• r to monitor for read accesses to a file or a directory,

  • w to monitor for write accesses,

  • x to monitor for execute accesses,

  • and a to check for changes of the file’s or directory’s attributes.

Because there are legitimate reasons for an application to read from /etc/passwd, you’re not going to monitor for that to avoid false positives. It is also a bit silly to monitor for the execution of a non-executable file; hence, we tell auditd to only monitor for changes to passwd‘s content (i.e., writes) and its attributes.

If you don’t specify what permissions to monitor, auditd will assume it has to monitor all of them. That’s why, when you were monitoring the test_dir/ directory in the first examples, even a simple ls command triggered auditd.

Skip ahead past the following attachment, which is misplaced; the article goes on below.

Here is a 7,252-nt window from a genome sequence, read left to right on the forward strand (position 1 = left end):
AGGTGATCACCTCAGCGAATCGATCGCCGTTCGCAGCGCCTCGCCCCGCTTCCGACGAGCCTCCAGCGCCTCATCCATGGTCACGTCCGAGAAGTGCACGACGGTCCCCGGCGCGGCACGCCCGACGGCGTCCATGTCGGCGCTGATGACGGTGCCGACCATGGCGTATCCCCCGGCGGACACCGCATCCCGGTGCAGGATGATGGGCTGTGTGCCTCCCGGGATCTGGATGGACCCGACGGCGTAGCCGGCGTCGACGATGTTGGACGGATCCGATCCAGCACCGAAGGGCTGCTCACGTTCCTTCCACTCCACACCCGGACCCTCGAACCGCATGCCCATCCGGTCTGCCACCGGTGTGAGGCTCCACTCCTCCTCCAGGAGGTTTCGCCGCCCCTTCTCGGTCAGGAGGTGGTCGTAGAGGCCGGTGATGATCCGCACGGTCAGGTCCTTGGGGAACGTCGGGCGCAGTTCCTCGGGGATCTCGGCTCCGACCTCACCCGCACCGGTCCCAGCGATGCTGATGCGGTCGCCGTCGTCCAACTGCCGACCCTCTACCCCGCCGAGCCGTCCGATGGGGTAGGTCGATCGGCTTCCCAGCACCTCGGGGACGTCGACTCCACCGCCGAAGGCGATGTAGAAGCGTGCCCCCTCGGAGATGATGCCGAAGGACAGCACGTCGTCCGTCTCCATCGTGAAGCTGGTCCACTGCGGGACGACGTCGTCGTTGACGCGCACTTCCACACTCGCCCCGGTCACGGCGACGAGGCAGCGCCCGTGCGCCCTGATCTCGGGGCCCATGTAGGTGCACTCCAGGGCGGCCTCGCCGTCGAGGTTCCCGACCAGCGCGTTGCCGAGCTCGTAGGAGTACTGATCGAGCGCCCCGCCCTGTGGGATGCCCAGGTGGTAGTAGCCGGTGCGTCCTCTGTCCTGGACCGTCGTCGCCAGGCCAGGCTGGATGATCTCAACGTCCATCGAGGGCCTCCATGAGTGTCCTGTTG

Permanent Rules

To make your rules permanent, you can include them into /etc/audit/audit.rules or create a new rules file in the /etc/audit/rules.d/ directory. If you have been experimenting with rules using auditctl and you are happy with your current set up, you could do:

echo "-D" > /etc/audit/rules.d/my.rules
auditctl -l >> /etc/audit/rules.d/my.rules

to dump your current rules into a rules file called my.rules and save yourself some typing. If you’ve been following this tutorial and used the example rules you saw above, my.rules would end up looking like this:

-w /home/[your_user]/test_dir/ -k test_watch
-w /etc/passwd -p wa -k passwd_watch

To avoid interference and conflicts, move any pre-existing rules files in /etc/audit/ and /etc/audit/rules.d to backups:

mv /etc/audit/audit.rules /etc/audit/audit.rules.bak
mv /etc/audit/rules.d/audit.rules /etc/audit/rules.d/audit.rules.bak

Then, restart the daemon with

systemctl restart auditd.service

to have auditd pick up your rules straight away.

Now, every time your system is rebooted, auditd will start monitoring whatever you told it to.

There’s More

I had time to cover only a small portion of auditd’s capabilities here. But, as you can see, auditd is very powerful, and it can be used monitor much more than just files and directories, with an insane level of detail. I plan to visit the more advanced topics in a future article.